Engineering Management MSE507 Lean Manufacturing "There is only one boss: the customer. And he can fire everybody in the company, from the chairman on.
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Engineering Management MSE507 Lean Manufacturing "There is only one boss: the customer. And he can fire everybody in the company, from the chairman on down, simply by spending his money somewhere else." Samuel M Walton Chapter 1 Customer Value
Key Point Value is defined by the customer Whenever there is a product for a customer, there is a value stream. The Challenge lies in seeing it…
Module Goals Know Your external customers Your internal customers Feel Capable of talking to your customer Do Identify what your customers value Measure the delivery of value to your customers
Results Profitable Sales Knowing what your customers value enables you to… …build loyalty - penetrate deeper, retain more longer …win new accounts - keep them …make transactions easier, faster …add services, support - higher value …develop new products, services - higher value …enhance marketing programs …help customers succeed Delivery Quality Cost Control Design Functional Silos Voice of The Customer Profitable Sales Growth Customer Satisfaction
What do Customers Value? The technical performance or quality of a product is no longer the primary determinant of customer value. Customers evaluate other "value factors“ such as: Delivery Total cost of ownership Data and information Value or solution bundles Business expertise What does your customer value? More importantly, what are you doing about it?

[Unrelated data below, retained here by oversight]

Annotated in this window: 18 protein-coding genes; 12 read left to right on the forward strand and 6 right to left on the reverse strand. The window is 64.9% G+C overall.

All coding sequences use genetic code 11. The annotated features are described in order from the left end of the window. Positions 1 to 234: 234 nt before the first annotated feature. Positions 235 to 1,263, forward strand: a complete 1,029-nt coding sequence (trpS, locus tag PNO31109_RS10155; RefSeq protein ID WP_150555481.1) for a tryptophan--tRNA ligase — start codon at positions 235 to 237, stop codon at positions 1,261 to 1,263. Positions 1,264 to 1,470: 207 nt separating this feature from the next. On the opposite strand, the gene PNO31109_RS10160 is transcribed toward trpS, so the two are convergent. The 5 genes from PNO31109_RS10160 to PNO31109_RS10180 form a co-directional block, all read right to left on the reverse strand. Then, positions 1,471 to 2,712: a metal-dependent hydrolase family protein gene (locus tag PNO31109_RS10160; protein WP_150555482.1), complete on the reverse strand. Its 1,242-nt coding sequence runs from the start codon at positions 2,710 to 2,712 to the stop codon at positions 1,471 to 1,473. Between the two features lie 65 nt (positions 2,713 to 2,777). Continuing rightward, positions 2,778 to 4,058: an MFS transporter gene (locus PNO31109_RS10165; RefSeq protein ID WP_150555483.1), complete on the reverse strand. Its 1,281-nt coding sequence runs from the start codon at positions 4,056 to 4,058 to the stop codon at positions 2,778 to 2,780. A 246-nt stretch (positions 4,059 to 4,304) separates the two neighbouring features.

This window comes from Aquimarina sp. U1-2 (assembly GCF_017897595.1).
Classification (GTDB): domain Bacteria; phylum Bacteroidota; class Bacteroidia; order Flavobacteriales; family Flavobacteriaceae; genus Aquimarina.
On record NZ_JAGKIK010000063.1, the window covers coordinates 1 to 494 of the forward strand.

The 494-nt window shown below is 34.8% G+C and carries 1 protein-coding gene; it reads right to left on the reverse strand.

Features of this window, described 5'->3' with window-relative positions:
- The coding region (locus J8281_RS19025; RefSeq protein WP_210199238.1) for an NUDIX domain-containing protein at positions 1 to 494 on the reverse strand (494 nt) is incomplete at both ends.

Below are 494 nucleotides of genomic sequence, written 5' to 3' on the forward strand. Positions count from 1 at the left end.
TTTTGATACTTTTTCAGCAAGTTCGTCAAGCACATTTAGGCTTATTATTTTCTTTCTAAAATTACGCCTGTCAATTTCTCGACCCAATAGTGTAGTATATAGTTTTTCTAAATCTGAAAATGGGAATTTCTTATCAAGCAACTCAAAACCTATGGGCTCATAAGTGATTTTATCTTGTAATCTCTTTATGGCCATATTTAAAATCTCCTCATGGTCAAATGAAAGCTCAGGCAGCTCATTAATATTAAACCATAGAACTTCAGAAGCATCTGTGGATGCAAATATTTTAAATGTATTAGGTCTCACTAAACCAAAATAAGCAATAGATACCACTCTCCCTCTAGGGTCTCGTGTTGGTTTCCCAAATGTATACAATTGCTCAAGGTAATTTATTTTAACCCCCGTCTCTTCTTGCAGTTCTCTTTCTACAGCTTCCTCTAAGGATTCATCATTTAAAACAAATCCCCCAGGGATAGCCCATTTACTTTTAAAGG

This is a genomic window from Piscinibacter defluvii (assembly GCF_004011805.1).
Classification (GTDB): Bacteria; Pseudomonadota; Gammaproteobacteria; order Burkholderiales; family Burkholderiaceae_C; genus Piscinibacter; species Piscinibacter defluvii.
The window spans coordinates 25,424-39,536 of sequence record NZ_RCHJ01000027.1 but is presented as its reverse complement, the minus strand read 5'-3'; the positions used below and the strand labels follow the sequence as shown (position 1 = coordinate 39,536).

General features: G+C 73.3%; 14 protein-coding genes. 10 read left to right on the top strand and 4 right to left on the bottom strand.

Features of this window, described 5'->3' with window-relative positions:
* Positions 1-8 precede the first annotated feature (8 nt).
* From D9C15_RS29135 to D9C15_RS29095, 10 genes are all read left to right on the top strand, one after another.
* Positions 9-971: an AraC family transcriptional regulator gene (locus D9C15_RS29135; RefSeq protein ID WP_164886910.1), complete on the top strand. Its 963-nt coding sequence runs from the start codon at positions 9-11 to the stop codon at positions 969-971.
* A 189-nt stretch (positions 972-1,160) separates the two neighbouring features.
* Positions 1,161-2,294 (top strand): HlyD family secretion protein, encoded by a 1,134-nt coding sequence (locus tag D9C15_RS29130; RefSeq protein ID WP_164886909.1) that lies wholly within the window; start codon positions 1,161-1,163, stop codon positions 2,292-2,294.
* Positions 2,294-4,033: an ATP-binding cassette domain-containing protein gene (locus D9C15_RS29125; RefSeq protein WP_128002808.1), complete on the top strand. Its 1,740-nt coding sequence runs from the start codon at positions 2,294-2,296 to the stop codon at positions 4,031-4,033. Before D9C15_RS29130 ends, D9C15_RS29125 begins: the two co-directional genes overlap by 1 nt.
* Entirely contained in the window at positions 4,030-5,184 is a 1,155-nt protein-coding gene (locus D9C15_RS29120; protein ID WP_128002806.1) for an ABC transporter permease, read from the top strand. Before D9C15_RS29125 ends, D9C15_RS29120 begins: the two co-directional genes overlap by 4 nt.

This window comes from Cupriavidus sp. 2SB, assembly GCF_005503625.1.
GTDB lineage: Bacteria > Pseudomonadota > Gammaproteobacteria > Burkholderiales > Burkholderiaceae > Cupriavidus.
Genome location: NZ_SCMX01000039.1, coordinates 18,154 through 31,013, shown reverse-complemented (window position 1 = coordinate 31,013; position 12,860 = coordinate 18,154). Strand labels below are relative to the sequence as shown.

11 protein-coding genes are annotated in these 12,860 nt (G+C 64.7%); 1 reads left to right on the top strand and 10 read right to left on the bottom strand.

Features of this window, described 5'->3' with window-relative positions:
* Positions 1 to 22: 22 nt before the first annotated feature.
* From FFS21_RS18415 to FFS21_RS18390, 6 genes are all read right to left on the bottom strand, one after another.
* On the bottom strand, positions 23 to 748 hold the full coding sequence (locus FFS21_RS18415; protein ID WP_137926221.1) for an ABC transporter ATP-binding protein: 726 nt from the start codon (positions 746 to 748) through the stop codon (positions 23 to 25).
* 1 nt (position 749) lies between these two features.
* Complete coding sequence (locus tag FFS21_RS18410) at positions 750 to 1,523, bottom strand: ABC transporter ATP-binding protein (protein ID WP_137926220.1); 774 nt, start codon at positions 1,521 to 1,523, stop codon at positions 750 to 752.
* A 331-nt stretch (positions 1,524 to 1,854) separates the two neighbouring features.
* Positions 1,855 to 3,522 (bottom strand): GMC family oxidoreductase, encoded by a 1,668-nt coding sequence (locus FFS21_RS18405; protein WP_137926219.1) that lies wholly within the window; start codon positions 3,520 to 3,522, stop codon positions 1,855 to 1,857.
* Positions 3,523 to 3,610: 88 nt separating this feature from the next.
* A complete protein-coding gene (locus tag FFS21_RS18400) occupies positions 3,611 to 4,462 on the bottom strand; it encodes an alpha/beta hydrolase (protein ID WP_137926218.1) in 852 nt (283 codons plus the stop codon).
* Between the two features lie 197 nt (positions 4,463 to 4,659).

1.Overproduction - The primary waste Making parts faster than is required Excess Inventory Time wasted, that could be used to make product that is required 2.Waiting An operator waiting for a long machine cycle to end 3.Transportation Moving parts and products does not add value - it just adds cost
7 Types of Waste 4.Unnecessary Processing Booking work into a store and then having to book it back out again to use. 5.Inventory There is a cost to the Company for carry inventory There is always the risk it can become obsolete It covers up other inefficiencies e.g. Long set-up times
7 Types of Waste 6.Unnecessary Motion Any motion of a person that does not add value Operators / Setters looking for tooling 7.Correction Reworking defective materials Things to remember about waste It is a symptom rather than a root cause of the problem It points to problems within the system, at both process and value stream levels We need to find and address the causes of the waste
Basic Roadmap Understand and Define Entire Value Streams Deploy Key Business Objectives - Measure and target (6 metrics) - Align and involve all employees - Develop and motivate Define, Measure, Analyze, Improve Identify root causes, prioritize, eliminate waste, make things flow and pulled by customers Control -Sustain Improvement -Drive Towards Perfection Identify Customer Value Vision (Strategic Business Plan) Continuous Improvement (DMAIC)